A scheme that allows people to by a house for just £1 has led to some stunning results.

Several dilapidated properties in Liverpool have been completely transformed into incredible dream homes as part of the innovative ‘Homes for a Pound’ scheme. The project was launched in 2015 and lets people, who are struggling to save for a deposit, purchase a house for £1, before using their own money plus resources to bring it back to life as part of an agreement with the local council.

There were 2, 500 applications received for just 106 houses in the Webster Triangle neighbourhood, after a trial in the Granby area of the city. It gained national attention and in 2018 was the subject of a Channel 4 documentary series.

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As the final £1 house resident moves into her newly transformed property, Liverpool Echo has taken a look at some of the people who successfully turned their £1 investment into incredible new homes . Here they are:

Maxine Sharples

Maxine Sharples' renovated house on Webster Road in Wavertree

Maxine Sharples’ renovated house on Webster Road in Wavertree

Maxine Sharples was the last £1 house owner to move in to her new property final month.

She had first applied for a pound property in 2015, when she was a postgraduate student at Liverpool John Moores University. Four years later and she finally got a call saying one of the run down homes in the Webster Triangle was hers.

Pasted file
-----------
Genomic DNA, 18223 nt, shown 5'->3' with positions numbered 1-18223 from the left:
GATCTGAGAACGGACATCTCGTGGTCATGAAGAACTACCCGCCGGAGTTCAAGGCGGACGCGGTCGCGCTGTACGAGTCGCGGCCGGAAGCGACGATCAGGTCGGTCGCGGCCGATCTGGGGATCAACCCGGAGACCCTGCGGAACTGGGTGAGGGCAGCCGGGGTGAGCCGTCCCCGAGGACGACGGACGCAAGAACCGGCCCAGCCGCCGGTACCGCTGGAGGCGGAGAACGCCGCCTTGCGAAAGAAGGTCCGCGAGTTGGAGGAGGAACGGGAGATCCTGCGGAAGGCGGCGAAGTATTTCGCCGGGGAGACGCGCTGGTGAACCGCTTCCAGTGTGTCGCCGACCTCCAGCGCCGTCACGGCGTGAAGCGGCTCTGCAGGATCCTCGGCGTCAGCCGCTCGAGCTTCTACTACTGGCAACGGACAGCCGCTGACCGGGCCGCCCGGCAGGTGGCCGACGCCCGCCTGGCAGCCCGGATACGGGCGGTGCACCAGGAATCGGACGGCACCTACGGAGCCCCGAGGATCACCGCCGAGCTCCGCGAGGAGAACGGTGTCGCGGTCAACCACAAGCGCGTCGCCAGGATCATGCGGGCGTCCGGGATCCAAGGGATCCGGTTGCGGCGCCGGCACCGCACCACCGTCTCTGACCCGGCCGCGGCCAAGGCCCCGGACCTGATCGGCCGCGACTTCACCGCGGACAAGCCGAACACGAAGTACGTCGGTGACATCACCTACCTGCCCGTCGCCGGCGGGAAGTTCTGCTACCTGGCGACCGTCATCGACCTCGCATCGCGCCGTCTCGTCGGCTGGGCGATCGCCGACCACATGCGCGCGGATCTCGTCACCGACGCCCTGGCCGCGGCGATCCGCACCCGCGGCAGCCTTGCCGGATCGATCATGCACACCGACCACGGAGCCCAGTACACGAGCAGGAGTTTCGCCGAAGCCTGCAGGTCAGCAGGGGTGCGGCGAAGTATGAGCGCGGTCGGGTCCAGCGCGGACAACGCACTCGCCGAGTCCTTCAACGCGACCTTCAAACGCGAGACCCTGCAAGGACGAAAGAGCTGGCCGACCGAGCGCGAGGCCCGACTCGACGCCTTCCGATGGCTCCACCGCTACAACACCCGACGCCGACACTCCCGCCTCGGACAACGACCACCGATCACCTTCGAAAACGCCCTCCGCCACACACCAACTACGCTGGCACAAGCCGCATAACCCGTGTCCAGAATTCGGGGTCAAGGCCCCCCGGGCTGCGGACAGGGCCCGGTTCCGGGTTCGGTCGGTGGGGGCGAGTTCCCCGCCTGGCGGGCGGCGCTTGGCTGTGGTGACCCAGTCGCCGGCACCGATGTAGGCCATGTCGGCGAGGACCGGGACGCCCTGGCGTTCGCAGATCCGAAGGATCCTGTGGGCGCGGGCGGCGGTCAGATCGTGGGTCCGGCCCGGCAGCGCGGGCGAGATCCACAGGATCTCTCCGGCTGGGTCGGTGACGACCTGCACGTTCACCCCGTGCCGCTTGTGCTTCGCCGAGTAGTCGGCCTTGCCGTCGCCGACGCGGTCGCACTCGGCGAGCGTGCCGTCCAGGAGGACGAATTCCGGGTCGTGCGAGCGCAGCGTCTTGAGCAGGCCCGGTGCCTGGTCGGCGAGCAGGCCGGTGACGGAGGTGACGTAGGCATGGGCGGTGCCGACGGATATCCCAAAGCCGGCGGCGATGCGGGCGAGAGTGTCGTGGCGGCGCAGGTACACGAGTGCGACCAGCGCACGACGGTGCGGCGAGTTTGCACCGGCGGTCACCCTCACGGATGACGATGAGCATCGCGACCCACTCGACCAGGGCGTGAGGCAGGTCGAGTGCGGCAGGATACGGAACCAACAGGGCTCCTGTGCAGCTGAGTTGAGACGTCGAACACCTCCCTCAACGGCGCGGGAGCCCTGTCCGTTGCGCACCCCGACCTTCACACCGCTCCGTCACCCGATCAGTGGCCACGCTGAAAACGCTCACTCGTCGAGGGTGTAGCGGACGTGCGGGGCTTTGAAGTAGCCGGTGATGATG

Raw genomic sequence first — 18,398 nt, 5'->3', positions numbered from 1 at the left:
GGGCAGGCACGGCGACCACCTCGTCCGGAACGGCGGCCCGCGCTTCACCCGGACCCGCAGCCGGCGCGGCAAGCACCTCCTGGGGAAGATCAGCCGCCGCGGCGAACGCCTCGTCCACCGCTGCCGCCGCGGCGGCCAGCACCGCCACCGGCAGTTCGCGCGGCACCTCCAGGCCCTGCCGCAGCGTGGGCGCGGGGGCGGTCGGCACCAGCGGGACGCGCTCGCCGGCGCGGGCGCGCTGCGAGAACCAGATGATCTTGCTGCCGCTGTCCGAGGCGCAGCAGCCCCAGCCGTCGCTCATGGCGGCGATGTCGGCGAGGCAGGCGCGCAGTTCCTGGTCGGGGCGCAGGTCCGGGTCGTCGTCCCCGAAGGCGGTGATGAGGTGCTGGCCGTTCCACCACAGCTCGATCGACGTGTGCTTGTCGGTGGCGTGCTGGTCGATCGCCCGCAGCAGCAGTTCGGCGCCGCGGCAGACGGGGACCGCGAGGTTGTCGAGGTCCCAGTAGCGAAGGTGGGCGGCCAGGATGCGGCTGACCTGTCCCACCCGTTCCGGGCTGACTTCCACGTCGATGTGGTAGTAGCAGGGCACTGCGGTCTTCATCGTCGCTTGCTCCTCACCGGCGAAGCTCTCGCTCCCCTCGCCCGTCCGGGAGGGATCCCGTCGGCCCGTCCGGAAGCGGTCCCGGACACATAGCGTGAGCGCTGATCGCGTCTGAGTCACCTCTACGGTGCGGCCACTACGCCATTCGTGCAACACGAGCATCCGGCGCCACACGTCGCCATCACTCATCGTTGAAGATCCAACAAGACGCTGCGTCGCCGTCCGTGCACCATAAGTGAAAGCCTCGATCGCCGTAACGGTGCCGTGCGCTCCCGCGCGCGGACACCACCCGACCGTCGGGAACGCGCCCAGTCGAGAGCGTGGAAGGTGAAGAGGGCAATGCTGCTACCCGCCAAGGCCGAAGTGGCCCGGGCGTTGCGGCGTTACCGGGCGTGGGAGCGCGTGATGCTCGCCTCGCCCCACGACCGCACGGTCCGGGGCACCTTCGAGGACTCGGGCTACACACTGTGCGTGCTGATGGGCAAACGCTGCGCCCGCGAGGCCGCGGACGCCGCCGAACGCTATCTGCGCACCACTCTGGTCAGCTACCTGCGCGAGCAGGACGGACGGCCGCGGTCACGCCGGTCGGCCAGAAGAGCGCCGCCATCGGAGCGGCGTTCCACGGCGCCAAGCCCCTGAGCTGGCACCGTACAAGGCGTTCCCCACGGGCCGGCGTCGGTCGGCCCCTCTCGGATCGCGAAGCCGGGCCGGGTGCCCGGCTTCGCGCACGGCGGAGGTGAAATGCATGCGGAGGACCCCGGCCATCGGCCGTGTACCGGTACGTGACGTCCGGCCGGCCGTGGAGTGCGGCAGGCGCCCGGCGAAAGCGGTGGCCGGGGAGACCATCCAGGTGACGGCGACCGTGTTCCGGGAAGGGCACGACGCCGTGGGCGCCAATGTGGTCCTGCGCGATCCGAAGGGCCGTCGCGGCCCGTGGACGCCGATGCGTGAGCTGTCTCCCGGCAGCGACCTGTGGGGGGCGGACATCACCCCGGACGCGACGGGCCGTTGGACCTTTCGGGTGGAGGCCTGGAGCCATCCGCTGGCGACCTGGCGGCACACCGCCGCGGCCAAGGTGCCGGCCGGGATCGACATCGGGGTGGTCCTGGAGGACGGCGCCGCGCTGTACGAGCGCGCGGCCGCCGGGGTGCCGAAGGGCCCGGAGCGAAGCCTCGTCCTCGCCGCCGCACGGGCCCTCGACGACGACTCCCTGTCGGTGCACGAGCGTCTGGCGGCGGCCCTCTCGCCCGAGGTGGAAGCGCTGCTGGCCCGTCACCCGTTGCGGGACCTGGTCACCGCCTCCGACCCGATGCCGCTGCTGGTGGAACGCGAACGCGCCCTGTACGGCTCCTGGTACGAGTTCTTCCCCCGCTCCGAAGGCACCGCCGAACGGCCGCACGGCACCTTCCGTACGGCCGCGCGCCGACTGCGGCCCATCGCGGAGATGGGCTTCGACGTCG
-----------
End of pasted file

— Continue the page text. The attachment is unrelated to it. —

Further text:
The refurbishment was a huge job and Maxine, now a yoga teacher, was effectively homeless while she carried out the work, living out of a camper van in south Liverpool.

Maxine bought a dilapidated £1 house and transformed it

Maxine bought a dilapidated £1 house and transformed it

She told the ECHO: “It has taken me 27 arduous months to get it signed off. It was gruelling, I couldn’t have been more naïve about the process. As a yoga teacher I couldn’t have been less experienced in construction project management.

“With tradespeople in short supply, I took to a lot of labouring myself. I began the rip out by myself. It took me nine months to get the house back to brick with a rotary hammer and borrowed electricity from my neighbours. A hole in the roof meant a tree had taken root, water ingress, asbestos, rat infestations, you name it, it had it all. ”